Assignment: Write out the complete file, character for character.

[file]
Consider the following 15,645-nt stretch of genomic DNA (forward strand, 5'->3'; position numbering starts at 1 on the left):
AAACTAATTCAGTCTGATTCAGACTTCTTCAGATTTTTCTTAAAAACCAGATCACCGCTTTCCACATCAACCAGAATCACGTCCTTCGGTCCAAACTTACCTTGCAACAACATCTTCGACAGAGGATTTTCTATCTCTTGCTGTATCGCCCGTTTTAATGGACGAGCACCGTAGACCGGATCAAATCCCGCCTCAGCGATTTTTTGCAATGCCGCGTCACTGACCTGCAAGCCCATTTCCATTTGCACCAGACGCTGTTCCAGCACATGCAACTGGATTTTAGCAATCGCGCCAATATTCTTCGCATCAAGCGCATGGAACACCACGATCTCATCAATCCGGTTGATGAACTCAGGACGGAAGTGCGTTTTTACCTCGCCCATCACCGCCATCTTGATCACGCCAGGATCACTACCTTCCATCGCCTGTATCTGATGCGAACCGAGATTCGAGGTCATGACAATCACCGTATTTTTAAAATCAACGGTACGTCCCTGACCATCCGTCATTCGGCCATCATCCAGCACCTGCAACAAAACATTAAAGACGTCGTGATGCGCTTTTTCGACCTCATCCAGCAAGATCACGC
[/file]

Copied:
Consider the following 15,645-nt stretch of genomic DNA (forward strand, 5'->3'; position numbering starts at 1 on the left):
AAACTAATTCAGTCTGATTCAGACTTCTTCAGATTTTTCTTAAAAACCAGATCACCGCTTTCCACATCAACCAGAATCACGTCCTTCGGTCCAAACTTACCTTGCAACAACATCTTCGACAGAGGATTTTCTATCTCTTGCTGTATCGCCCGTTTTAATGGACGAGCACCGTAGACCGGATCAAATCCCGCCTCAGCGATTTTTTGCAATGCCGCGTCACTGACCTGCAAGCCCATTTCCATTTGCACCAGACGCTGTTCCAGCACATGCAACTGGATTTTAGCAATCGCGCCAATATTCTTCGCATCAAGCGCATGGAACACCACGATCTCATCAATCCGGTTGATGAACTCAGGACGGAAGTGCGTTTTTACCTCGCCCATCACCGCCATCTTGATCACGCCAGGATCACTACCTTCCATCGCCTGTATCTGATGCGAACCGAGATTCGAGGTCATGACAATCACCGTATTTTTAAAATCAACGGTACGTCCCTGACCATCCGTCATTCGGCCATCATCCAGCACCTGCAACAAAACATTAAAGACGTCGTGATGCGCTTTTTCGACCTCATCCAGCAAGATCACGC